Research by three academics at Wharton, Yale and Harvard suggests that superior investment judgment is not a function of superior access to information, nor is it a function of superior academic intelligence.
The article: “Today’s Research Question: Why Do Investors Choose High-fee Mutual Funds Despite the Lower Returns?” from Knowledge@Wharton, is about experimental research done on Harvard undergraduates and MBA students.
The students were, for all practical purposes, given equal information about four different index funds, all of which contained the same securities. The only difference between the funds was the management fee structure. Yet, they overwhelmingly failed to make the optimal investment decision: to focus their investment into the index fund with the lowest management fees.
The students were misled by irrelevant information showing “annualised returns” (a moot point since going forward, all the funds had the same securities in the same proportions and would thus perform identically, apart from management fees), and also diversified their investment into several funds, even though there was absolutely no diversification benefit to be gained from investing in more than one fund.
This research thus suggests a few important things:
2. One does not need superior information to make superior investment judgments. The notion that one needs to have better information than the next person in order to make a better informed judgment, is a myth. As a result of this research, it seems investing is akin to the game of chess - where the participants in the game both have complete access to all relevant information - the one who wins is the one who has the superior ability to synthesize and evaluate the available information, not the one who has better access to information. Hence, it is wise for investors to avoid any such schemes which claim to have “superior inside information.”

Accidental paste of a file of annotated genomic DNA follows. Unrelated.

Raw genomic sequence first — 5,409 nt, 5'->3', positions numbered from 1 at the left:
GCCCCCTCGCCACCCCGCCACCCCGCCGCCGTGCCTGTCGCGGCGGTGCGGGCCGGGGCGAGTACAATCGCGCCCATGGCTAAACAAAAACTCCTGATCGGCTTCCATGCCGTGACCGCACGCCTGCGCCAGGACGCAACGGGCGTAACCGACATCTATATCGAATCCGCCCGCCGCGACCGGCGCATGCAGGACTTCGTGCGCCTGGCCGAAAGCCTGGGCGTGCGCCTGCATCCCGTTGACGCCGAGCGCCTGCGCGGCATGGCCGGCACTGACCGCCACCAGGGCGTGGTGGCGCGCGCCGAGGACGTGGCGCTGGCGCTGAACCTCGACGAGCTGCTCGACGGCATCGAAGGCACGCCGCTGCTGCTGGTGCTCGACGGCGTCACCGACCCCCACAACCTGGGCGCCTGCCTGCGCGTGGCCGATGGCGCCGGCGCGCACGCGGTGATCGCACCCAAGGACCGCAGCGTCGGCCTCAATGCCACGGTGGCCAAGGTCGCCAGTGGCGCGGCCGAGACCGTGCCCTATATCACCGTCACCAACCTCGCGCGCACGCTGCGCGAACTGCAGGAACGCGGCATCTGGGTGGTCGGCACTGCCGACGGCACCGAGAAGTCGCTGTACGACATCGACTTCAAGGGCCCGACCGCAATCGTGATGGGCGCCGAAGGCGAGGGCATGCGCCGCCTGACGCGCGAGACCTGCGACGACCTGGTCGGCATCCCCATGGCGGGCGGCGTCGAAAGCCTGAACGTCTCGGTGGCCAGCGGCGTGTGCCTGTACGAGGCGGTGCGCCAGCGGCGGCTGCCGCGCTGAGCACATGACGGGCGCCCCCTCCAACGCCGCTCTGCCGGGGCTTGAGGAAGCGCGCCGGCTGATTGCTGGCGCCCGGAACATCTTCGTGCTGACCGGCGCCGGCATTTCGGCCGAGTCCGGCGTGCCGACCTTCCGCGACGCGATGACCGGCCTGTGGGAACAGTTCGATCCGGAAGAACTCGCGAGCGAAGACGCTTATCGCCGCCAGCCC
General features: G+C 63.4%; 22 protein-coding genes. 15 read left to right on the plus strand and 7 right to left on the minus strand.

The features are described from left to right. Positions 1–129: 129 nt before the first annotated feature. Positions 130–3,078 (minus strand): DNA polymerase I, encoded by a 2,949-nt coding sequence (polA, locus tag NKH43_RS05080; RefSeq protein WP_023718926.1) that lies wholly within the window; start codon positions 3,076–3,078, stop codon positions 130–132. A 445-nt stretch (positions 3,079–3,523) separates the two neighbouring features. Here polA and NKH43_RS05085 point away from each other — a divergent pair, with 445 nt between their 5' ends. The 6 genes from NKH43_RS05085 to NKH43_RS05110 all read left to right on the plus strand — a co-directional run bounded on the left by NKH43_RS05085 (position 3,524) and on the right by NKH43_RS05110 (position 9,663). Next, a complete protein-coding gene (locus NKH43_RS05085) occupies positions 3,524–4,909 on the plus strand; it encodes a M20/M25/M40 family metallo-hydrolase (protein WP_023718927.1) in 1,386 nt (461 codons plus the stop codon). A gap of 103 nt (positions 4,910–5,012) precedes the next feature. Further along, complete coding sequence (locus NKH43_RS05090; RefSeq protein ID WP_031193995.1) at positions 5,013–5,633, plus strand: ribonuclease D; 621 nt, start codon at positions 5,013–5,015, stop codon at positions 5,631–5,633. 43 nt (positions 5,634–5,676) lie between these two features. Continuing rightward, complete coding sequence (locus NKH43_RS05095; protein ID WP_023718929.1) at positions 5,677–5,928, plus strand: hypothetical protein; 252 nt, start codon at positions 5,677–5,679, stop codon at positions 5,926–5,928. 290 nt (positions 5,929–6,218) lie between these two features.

3. Another important implication of this research, and perhaps the most profound of all, is that having complete information does not necessarily lead one to make the optimal investment decision! In other words, markets are not efficient. The efficient markets hypothesis holds that markets adjust rapidly and rationally to take into account available public information, and that market valuations are thus optimal or rational. Yet the research results indicate otherwise: 80% of Harvard students were unable to come to the optimal investment decision, despite them having all relevant information required!
If the vast majority of the intelligent population is unable to make optimal investment judgments given unhindered access to information, how can markets possibly be efficient? The notion that markets are efficient i.e. that securities are always priced rationally, must necessarily be thrown out of the window. This has profound implications for supporters of such theories as the CAPM or MPT (i.e. the vast majority of fund managers) - and provides support, once again, for Graham & Dodd’s theory of intrinsic value i.e. the best way to invest is to purchase securities trading at a substantial discount to their intrinsic value (i.e. when markets are behaving irrationally), and sell them when they are trading above intrinsic value.